When I was in college, the “autism epidemic” was a hot topic among would-be teachers.
“The autism rates keep increasing!” they said in an oh-won’t-someone-think-of-the-children voice. “1 in 59 children are diagnosed! It’s a modern epidemic! What can we do?”
Even as a fresh-faced college student, still a ways away from my own diagnosis, I didn’t buy it.
For one thing, the rate’s probably a lot higher. There’s a gender bias in autism diagnosis, leaving many girls undiagnosed. Many people don’t realize they’re autistic until adulthood, like parents who see themselves in their autistic children and celebrities like Anthony Hopkins.
There are no rising autism rates. Autism has always existed, and there has always been a lot of us. Autism is not a disease to be cured; it’s a normal, inherent part of humanity.
Look at Greta Thunberg. Greta is open about her autism, even calling it her superpower in the right context that’s allowed her to become such an influential activist. If Greta were active twenty years ago, it’s highly unlikely that she would’ve been diagnosed. She probably wouldn’t have been diagnosed ten years ago, or maybe even five.
That might not seem like a big deal at first. After all, Greta’s still Greta. Diagnosed or not, she’s still a hero. But it is important to consider. Maybe not about Greta specifically, but about the unknown Gretas sprinkled throughout history who used their “superpower” to change the world.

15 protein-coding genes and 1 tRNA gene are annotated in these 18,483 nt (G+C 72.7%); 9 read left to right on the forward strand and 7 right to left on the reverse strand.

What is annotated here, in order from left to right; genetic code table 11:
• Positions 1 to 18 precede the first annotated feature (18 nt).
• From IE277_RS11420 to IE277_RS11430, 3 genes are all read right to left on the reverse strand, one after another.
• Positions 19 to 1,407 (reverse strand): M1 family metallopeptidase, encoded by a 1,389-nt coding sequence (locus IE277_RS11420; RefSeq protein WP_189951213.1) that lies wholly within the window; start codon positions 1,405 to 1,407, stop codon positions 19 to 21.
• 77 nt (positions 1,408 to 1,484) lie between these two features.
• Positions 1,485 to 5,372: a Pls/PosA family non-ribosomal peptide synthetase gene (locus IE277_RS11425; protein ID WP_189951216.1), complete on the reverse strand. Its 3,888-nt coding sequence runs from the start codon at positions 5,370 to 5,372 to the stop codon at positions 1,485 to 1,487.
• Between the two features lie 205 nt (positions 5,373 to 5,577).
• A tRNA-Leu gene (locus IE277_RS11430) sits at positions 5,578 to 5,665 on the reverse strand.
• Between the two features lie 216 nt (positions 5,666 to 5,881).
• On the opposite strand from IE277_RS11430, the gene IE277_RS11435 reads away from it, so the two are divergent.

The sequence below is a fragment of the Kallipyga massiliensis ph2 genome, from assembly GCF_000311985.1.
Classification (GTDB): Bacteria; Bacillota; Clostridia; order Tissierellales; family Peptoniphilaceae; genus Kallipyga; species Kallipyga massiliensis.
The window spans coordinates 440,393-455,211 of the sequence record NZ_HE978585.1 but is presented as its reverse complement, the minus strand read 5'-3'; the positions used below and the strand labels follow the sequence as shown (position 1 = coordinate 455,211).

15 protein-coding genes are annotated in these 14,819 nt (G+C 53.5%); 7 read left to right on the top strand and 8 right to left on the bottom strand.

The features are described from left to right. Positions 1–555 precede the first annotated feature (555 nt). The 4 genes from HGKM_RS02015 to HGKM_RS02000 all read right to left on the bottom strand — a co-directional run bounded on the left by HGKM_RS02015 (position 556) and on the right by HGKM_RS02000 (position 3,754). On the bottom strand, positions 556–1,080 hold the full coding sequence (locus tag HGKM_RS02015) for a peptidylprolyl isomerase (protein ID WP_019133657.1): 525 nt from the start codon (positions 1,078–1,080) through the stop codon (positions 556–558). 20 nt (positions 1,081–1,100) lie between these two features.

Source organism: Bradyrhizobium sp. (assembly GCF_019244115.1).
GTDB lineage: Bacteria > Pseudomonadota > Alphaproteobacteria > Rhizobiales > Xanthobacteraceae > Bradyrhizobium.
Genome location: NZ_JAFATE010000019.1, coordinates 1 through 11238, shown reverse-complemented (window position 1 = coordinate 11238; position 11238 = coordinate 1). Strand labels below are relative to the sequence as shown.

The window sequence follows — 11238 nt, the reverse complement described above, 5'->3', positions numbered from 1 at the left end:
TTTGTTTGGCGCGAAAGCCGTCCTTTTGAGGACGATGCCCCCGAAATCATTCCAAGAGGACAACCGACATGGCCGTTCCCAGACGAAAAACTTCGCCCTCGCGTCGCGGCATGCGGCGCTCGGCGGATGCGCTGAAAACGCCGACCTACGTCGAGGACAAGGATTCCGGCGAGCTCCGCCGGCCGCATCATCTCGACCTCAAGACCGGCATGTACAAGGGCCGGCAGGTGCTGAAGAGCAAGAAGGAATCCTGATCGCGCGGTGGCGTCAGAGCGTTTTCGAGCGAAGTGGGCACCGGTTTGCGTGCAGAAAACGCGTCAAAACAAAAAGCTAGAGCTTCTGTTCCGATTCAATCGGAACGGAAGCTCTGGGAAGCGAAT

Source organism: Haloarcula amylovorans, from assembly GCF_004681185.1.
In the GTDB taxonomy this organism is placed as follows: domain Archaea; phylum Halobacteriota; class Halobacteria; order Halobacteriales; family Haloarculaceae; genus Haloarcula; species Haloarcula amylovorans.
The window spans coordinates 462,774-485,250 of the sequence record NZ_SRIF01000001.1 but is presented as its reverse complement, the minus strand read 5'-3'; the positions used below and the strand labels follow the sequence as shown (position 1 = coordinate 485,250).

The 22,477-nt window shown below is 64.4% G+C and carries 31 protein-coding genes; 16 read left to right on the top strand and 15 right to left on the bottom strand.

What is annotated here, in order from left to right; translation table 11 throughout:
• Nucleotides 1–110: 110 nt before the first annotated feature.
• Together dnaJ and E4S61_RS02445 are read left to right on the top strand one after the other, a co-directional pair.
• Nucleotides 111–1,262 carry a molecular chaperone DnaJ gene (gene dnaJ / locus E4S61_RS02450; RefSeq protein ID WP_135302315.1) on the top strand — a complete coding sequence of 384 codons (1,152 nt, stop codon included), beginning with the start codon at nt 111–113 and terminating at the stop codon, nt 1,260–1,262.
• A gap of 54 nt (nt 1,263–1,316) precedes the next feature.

There’s no shortage of Internet listicles about potentially-autistic historical figures, throwing out names like Thomas Jefferson, Isaac Newton, and Albert Einstein. I’m not here to armchair diagnose the dead; however, there is merit to examining history through an autistic lens. If even some historical figures were autistic (a safe bet) then it shows that autism has shaped our history.
It’s really not a stretch. Attention to detail, passion, persistence, and the ability to challenge social norms are all traits that can change the world. They’re also all autistic traits.
Look at fiction. There’s a reason why many autistics like me head-canon fictional characters as autistic. Media’s bursting at the seams with socially awkward geniuses, savant syndrome, and quirky, blunt-speaking characters.
It’s not a coincidence that fiction is brimming with hundreds of years of autistic archetypes. They continue to pop up because the creators either know people like that or were like that themselves.
Autism is, and always has been, a flavor of humanity. It comes with its disadvantages and strengths, like everything else in life. Humanity can only improve, for both allistics and autistics alike, when we stop seeing autism as an epidemic and finally embrace it as another way to be human.
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